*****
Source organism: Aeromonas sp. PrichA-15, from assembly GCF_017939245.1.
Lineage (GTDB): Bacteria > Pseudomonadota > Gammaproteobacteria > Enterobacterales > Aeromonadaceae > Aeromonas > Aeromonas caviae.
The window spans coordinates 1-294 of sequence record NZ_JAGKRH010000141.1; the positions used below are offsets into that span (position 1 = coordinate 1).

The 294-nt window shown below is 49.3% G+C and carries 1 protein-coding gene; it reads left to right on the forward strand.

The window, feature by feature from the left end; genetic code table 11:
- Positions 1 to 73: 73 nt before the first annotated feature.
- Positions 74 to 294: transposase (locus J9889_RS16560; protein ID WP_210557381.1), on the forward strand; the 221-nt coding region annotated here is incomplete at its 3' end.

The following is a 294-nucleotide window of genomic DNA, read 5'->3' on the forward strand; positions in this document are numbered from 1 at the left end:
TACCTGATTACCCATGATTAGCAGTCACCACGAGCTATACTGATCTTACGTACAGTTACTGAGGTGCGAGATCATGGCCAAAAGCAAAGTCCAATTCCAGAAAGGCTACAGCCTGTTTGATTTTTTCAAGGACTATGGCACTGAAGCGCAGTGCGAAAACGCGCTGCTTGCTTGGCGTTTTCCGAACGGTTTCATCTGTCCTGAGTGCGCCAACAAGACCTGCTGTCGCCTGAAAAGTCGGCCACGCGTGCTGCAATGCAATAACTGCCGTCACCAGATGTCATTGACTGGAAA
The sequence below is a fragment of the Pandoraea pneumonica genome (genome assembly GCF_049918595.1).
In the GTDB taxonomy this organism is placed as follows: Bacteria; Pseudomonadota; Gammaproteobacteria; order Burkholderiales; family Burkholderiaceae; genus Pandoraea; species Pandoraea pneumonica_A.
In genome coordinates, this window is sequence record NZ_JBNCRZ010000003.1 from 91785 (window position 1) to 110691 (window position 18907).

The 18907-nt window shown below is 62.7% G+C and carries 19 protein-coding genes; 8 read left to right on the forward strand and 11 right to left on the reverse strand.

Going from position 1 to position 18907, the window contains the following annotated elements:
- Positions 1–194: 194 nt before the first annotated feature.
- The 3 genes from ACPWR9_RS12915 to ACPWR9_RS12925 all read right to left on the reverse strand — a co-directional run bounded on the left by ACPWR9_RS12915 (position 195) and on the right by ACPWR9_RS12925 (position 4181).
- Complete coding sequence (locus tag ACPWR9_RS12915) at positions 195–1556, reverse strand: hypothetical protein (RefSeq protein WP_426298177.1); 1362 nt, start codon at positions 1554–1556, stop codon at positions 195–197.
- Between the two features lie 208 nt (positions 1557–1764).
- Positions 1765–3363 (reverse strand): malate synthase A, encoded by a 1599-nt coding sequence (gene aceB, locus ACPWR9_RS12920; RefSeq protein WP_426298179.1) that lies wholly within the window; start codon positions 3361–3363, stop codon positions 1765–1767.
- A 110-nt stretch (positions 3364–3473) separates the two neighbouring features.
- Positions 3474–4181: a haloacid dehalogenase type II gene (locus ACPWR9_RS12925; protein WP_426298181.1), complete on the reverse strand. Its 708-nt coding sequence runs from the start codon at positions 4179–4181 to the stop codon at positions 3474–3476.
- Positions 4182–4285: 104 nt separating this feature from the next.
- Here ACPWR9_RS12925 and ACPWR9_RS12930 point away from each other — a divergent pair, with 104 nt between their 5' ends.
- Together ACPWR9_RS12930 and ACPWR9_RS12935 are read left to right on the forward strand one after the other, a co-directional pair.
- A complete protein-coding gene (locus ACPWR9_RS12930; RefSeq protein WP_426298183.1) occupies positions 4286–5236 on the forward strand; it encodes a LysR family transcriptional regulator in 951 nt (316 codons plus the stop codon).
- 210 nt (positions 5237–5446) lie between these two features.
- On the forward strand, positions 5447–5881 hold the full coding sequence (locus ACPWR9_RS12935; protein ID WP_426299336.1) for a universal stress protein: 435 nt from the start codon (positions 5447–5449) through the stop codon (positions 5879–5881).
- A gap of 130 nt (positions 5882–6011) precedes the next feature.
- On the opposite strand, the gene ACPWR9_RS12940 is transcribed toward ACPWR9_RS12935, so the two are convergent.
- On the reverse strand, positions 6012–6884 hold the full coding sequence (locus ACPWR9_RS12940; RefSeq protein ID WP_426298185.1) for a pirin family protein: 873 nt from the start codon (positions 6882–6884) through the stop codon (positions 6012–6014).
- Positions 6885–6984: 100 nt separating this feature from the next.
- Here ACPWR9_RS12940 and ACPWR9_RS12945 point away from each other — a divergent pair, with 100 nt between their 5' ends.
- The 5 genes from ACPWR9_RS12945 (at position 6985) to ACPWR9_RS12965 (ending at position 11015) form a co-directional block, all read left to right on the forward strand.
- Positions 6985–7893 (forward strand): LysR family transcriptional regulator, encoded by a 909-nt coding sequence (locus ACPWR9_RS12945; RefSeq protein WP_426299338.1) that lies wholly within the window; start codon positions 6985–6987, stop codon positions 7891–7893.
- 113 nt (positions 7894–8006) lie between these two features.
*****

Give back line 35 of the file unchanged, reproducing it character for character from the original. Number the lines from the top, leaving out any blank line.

- 113 nt (positions 7894–8006) lie between these two features.